Advanced Topics in Artificial Intelligence
Module Title: Advanced Topics in Artificial Intelligence
Teaching hours: 39
Instructor: Professor Emmanouil Marakakis, School for Applied Technology, TEI of Crete
Course short description
Artificial Intelligence (AI) is a broad field. It is concerned with getting computers to do tasks that require human intelligence. The aim of this course is to teach students the fundamental concepts and principles of AI as well as advanced techniques of AI. In addition, its aim is to teach the appropriate programming tools for developing AI applications which use advanced AI techniques, as well as to develop an appreciation for the engineering issues underlying the design and development of AI systems. The students are expected to get the required knowledge in order to be able to develop projects and to carry out research in AI.
- The Prolog Language.
- Syntax and meaning of Prolog programs, unification.
- Lists and arithmetic in Prolog.
- Search trees, backtracking and negation.
- input-output predicates.
- User defined operators.
- Built-in predicates.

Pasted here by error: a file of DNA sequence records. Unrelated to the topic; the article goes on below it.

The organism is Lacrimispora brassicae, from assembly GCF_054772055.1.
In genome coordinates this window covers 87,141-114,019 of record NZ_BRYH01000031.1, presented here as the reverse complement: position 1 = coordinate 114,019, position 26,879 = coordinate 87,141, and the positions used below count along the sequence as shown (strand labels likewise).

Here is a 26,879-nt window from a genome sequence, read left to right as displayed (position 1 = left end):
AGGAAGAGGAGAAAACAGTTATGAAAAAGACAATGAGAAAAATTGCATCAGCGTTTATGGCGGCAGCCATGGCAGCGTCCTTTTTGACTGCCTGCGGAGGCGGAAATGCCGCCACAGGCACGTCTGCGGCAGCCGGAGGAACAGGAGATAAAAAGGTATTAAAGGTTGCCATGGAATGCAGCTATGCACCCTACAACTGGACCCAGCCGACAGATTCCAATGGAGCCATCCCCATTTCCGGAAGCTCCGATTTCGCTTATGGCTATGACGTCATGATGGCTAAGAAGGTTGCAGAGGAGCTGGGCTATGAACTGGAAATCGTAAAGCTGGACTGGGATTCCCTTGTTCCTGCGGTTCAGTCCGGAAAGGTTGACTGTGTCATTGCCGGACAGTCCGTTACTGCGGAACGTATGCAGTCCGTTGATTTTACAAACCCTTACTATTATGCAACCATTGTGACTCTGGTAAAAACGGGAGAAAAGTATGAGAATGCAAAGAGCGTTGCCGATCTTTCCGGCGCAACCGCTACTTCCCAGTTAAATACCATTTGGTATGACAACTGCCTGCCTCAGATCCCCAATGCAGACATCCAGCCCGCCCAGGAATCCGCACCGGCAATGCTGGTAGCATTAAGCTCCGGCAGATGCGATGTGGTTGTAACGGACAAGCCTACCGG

- Programming Techniques.
- Problem Solving by Search.
- State space representation of problems.
- Blind search techniques.
- Heuristic search techniques.
- Knowledge representation and reasoning schemes.
- Declarative and procedural knowledge representation.
- Knowledge representation and reasoning in logic (propositional logic, predicate logic)..
- Rule-based systems.
- Uncertain knowledge and reasoning.
- Knowledge-based Systems.
- Knowledge-based systems architecture.
- Knowledge acquisition.
- Tools for constructing knowledge-based systems.
- Knowledge-based systems development.
- Natural Language Processing.
- Definite clause grammar.
- Syntax and parsing.
- Semantics and meaning.
- Ground representation.
- Non ground representation.
- Other Topics in AI.
- Logic Programming.
- Automated Software Engineering.
1. S. Russell, P. Norving, Artificial Intelligence: A Modern Approach, Prentice-Hall International, Third edition, 2010.
2. G.F. Luger, W. A. Stubblefield, Artificial Intelligence: Structures and Strategies for Complex Problem Solving, Addison-Wesley, 6th edition, 2009.
3. David Poole, Alan Mackworth, Randy Goebel, Computational Intelligence: a logical approach, Oxford University Press, 2004.
4. Bratko, “Prolog Programming for Artificial Intelligence”, Addison-Wesley, fourth edition, 2012.
5. W. F. Clocksin, C. S. Melish, “Programming in Prolog”, Springer-Verlag, 5th edition, 2003.